Colombia has yet to comply with a series of labor reforms that were required by US Congress to allow a bilateral free trade pact, US Congressman Jim McGovern (D-MA) said Tuesday.
The Congressman sent out a press release following a meeting with Colombia’s Labor Minister Luis Eduardo Garzon the day before.
During his trip to Washington, Garzon boldly claimed that the Labor Action Plan (LAP), an agreement in which Colombia vowed to improve labor rights in the country, “has already been complied with.”
While the Democrat recognized progress made by the Colombian government, McGovern does “not believe the Labor Action Plan has been fulfilled.”
“The reality facing workers outside of [the capital] Bogota remains difficult and often perilous,” countered the US congressman.
“Workers attempting to organize and negotiate better working conditions and wages consistently face the threat of violence, including murder, and the loss of their jobs. Few if any of these murders, assaults, bombings, let alone hundreds of death threats, are fully investigated and prosecuted. Illegal sub-contracting remains common,” claimed McGovern, a member of the congressional Monitoring Group on Labor Rights in Colombia.
The Congressman claimed the Colombian government has failed to effectively implement worker protection policies, as “inspections by the Labor Ministry are infrequent and uneven in quality. And when sanctions are levied against abusive employers, they are generally ignored,” said the Congressman.
McGovern’s concerns are consistent with that of the US government; In April, political website Politico said that according to the US Trade Representative, “Colombia still lacks the institutional capacity to collect many of the large fines it has imposed for labor rights violations and, while the government has made progress in reducing the abusive use of ‘labor intermediaries’, some companies have found new ways to avoid directly hiring workers to save costs.”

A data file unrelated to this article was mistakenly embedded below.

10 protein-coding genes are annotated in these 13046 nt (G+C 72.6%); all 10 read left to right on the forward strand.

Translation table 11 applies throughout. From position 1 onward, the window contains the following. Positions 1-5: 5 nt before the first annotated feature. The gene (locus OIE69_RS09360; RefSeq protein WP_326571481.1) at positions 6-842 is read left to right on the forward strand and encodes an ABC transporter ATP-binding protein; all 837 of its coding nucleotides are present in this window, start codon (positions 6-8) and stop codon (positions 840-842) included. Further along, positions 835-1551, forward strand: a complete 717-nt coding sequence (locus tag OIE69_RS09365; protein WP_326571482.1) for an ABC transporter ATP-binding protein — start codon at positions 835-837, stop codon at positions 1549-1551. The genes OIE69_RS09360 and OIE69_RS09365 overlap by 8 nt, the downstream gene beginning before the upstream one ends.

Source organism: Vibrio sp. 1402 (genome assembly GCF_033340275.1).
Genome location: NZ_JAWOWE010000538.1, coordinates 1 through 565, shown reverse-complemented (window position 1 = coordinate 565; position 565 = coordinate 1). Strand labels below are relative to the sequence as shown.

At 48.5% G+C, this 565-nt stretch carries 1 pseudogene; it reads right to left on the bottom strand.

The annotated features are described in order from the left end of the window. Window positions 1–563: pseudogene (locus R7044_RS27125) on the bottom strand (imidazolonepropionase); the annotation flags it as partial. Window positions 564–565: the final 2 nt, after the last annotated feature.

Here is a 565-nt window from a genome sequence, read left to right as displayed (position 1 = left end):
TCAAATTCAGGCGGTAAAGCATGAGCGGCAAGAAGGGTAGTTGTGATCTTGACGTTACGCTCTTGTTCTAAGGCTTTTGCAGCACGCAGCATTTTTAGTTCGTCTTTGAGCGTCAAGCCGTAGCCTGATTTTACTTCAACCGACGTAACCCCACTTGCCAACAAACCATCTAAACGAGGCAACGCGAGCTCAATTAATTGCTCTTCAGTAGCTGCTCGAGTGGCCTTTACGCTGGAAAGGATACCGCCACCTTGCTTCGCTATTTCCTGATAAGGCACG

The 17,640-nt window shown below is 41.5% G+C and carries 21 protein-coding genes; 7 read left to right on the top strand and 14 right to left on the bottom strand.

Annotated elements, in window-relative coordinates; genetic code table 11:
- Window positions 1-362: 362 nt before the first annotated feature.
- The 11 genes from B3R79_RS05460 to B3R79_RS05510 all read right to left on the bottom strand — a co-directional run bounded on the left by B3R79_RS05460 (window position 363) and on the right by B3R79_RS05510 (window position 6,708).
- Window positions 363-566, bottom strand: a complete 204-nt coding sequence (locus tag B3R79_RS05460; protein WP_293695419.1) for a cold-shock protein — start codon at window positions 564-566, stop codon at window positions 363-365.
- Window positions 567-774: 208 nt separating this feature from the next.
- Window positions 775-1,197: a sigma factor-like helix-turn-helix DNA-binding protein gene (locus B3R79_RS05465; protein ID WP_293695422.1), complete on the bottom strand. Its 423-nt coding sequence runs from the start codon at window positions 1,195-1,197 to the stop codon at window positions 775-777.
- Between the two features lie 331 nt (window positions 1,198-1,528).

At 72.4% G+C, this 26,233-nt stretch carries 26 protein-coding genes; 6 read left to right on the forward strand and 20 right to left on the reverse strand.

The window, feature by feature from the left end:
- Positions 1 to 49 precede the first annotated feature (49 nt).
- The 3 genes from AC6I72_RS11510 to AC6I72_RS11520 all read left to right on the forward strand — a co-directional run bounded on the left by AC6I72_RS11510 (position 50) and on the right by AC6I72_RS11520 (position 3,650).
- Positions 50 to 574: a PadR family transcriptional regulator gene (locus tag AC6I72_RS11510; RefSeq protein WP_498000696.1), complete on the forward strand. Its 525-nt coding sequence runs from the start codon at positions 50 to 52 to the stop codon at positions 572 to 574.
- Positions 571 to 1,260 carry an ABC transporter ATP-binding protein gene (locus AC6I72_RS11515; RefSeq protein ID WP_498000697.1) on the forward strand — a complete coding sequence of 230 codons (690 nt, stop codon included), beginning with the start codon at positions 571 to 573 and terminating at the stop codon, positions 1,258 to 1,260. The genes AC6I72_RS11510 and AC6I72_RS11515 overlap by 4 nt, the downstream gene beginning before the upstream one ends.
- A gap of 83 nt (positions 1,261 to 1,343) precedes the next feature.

“The Government of Colombia has made meaningful progress under the Action Plan, but much important work remains to solidify and build on this progress to improve respect for labor rights in Colombia,” Politico quoted the USTR as saying.
Colombian labor unions have blasted the execution of the agreement. The LAP, and the free trade agreement of which it is a part, has been “useless and detrimental for both the Colombian economy and the rights of workers,” said Tarcisio Rivera, president of a national labor unions confederation CUT, in an interview with Colombia Reports earlier this year.
The LAP was agreed between Bogota and Washington as a requisite for a free trade agreement between the two countries to take effect.
In the agreement, Colombia vowed to increase security for trade unionists and work on reducing a backlog of unsolved labor-related murder cases as well as take other steps to “implement a broader and more effective regime to protect labor rights.”
The US-Colombia Free Trade Agreement (FTA) was signed in November 2006 under then-President George W. Bush. Implementation of the agreement was delayed, however, due to serious concerns regarding violence against Colombian union leaders, and an institutional failure failure to prosecute those responsible for the attacks.
In 2011, Presidents Barack Obama and Juan Manuel Santos launched the Labor Action Plan which promised to improve worker’s rights in Colombia with the assistance of the US government. The agreement was passed by the US Congress in October 2011.
The FTA came into force half a year later.